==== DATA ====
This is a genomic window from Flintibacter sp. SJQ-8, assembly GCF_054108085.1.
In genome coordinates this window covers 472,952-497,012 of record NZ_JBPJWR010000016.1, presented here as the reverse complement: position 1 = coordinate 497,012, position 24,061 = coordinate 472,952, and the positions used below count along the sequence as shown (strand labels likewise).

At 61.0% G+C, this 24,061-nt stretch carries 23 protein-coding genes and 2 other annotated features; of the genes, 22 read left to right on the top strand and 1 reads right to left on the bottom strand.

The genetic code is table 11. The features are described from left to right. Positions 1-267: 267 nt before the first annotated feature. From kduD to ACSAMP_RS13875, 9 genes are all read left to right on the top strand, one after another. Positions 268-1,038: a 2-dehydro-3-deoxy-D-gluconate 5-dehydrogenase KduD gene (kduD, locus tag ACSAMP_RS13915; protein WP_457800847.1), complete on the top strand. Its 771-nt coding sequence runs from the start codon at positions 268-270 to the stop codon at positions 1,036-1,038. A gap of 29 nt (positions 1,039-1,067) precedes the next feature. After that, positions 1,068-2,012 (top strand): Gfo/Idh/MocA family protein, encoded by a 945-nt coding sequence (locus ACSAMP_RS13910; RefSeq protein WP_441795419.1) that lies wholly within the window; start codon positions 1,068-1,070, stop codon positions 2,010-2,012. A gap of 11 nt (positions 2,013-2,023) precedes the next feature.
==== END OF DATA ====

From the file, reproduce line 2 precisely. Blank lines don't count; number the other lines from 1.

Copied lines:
In genome coordinates this window covers 472,952-497,012 of record NZ_JBPJWR010000016.1, presented here as the reverse complement: position 1 = coordinate 497,012, position 24,061 = coordinate 472,952, and the positions used below count along the sequence as shown (strand labels likewise).